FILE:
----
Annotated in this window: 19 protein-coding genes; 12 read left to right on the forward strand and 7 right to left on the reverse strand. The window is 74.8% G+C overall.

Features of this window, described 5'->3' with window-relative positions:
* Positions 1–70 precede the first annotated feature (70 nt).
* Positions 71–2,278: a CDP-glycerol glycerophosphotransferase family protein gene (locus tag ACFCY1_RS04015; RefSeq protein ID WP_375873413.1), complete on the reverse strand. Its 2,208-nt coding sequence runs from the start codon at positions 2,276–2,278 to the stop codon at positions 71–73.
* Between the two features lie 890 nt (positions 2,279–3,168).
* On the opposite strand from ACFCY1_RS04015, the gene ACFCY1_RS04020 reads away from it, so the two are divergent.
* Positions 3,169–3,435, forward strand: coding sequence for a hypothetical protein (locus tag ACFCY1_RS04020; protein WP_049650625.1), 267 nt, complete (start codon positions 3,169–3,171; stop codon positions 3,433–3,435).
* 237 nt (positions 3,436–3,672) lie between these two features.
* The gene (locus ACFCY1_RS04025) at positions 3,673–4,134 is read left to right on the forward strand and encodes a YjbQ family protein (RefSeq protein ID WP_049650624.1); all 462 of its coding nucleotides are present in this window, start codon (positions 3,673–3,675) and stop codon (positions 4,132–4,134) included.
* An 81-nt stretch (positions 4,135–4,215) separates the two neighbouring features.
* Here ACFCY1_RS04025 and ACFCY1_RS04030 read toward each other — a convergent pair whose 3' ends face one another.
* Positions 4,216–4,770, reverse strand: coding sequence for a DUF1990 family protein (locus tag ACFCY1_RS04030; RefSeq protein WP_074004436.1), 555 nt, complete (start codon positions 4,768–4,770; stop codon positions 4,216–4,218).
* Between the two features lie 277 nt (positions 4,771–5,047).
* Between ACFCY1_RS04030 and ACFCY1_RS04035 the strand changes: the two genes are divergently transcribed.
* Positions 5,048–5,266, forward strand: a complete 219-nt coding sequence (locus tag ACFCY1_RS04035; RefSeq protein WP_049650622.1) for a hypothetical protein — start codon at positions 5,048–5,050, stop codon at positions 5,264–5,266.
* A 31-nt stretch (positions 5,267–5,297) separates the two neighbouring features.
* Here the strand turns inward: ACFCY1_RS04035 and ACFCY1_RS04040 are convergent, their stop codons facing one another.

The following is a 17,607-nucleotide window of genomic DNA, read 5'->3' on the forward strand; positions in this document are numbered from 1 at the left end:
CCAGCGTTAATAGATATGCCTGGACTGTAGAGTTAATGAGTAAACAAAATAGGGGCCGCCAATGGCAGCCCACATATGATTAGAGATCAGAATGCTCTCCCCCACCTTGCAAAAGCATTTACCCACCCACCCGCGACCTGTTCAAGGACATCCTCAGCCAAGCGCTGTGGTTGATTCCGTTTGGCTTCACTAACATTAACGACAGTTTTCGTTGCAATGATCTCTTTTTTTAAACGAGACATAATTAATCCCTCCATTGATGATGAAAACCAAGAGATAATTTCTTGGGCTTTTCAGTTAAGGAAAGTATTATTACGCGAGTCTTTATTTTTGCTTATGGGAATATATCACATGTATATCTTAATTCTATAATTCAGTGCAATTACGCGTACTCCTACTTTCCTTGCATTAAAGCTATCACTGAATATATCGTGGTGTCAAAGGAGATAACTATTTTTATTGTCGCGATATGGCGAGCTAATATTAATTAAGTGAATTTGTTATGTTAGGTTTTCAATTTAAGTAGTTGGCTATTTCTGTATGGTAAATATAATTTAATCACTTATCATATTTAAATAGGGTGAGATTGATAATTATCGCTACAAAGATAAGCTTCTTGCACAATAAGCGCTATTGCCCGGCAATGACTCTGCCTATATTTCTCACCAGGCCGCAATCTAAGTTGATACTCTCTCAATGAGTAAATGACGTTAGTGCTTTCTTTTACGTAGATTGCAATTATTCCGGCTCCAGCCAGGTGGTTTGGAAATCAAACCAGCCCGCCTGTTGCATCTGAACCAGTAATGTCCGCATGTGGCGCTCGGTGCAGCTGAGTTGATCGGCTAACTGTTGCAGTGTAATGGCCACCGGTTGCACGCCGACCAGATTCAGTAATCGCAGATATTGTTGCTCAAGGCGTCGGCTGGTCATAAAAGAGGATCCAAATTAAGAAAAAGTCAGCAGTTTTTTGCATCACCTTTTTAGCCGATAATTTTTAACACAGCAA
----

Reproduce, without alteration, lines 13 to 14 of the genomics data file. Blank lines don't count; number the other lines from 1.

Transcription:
* Between the two features lie 277 nt (positions 4,771–5,047).
* Between ACFCY1_RS04030 and ACFCY1_RS04035 the strand changes: the two genes are divergently transcribed.